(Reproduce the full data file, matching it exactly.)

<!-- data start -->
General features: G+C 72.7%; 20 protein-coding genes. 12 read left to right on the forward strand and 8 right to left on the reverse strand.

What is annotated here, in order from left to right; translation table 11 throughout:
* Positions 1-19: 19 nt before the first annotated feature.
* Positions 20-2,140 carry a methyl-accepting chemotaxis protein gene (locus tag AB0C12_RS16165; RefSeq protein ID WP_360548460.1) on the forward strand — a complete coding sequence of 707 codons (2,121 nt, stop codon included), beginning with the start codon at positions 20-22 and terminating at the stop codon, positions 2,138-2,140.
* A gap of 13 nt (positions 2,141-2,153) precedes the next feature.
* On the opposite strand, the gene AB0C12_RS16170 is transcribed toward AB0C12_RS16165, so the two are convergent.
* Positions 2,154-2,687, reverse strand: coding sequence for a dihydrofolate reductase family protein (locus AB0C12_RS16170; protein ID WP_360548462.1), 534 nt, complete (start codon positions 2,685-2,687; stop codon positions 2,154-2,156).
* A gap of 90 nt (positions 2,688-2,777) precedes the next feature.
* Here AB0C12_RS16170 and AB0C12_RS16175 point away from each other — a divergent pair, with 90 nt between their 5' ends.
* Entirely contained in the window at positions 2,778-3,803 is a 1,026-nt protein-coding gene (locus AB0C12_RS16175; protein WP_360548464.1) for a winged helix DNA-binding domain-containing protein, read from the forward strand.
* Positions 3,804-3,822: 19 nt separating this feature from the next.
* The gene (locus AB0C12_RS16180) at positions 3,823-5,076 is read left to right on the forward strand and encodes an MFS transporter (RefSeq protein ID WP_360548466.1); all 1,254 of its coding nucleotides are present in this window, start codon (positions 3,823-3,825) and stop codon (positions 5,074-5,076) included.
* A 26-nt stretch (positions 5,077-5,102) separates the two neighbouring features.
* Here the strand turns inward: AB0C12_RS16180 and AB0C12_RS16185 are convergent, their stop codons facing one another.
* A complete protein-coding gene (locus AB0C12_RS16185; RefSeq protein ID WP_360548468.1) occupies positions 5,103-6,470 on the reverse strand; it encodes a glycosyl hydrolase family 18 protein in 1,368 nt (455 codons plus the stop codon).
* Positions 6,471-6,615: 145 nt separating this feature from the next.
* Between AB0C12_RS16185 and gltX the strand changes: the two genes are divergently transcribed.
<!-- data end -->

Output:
General features: G+C 72.7%; 20 protein-coding genes. 12 read left to right on the forward strand and 8 right to left on the reverse strand.

What is annotated here, in order from left to right; translation table 11 throughout:
* Positions 1-19: 19 nt before the first annotated feature.
* Positions 20-2,140 carry a methyl-accepting chemotaxis protein gene (locus tag AB0C12_RS16165; RefSeq protein ID WP_360548460.1) on the forward strand — a complete coding sequence of 707 codons (2,121 nt, stop codon included), beginning with the start codon at positions 20-22 and terminating at the stop codon, positions 2,138-2,140.
* A gap of 13 nt (positions 2,141-2,153) precedes the next feature.
* On the opposite strand, the gene AB0C12_RS16170 is transcribed toward AB0C12_RS16165, so the two are convergent.
* Positions 2,154-2,687, reverse strand: coding sequence for a dihydrofolate reductase family protein (locus AB0C12_RS16170; protein ID WP_360548462.1), 534 nt, complete (start codon positions 2,685-2,687; stop codon positions 2,154-2,156).
* A gap of 90 nt (positions 2,688-2,777) precedes the next feature.
* Here AB0C12_RS16170 and AB0C12_RS16175 point away from each other — a divergent pair, with 90 nt between their 5' ends.
* Entirely contained in the window at positions 2,778-3,803 is a 1,026-nt protein-coding gene (locus AB0C12_RS16175; protein WP_360548464.1) for a winged helix DNA-binding domain-containing protein, read from the forward strand.
* Positions 3,804-3,822: 19 nt separating this feature from the next.
* The gene (locus AB0C12_RS16180) at positions 3,823-5,076 is read left to right on the forward strand and encodes an MFS transporter (RefSeq protein ID WP_360548466.1); all 1,254 of its coding nucleotides are present in this window, start codon (positions 3,823-3,825) and stop codon (positions 5,074-5,076) included.
* A 26-nt stretch (positions 5,077-5,102) separates the two neighbouring features.
* Here the strand turns inward: AB0C12_RS16180 and AB0C12_RS16185 are convergent, their stop codons facing one another.
* A complete protein-coding gene (locus AB0C12_RS16185; RefSeq protein ID WP_360548468.1) occupies positions 5,103-6,470 on the reverse strand; it encodes a glycosyl hydrolase family 18 protein in 1,368 nt (455 codons plus the stop codon).
* Positions 6,471-6,615: 145 nt separating this feature from the next.
* Between AB0C12_RS16185 and gltX the strand changes: the two genes are divergently transcribed.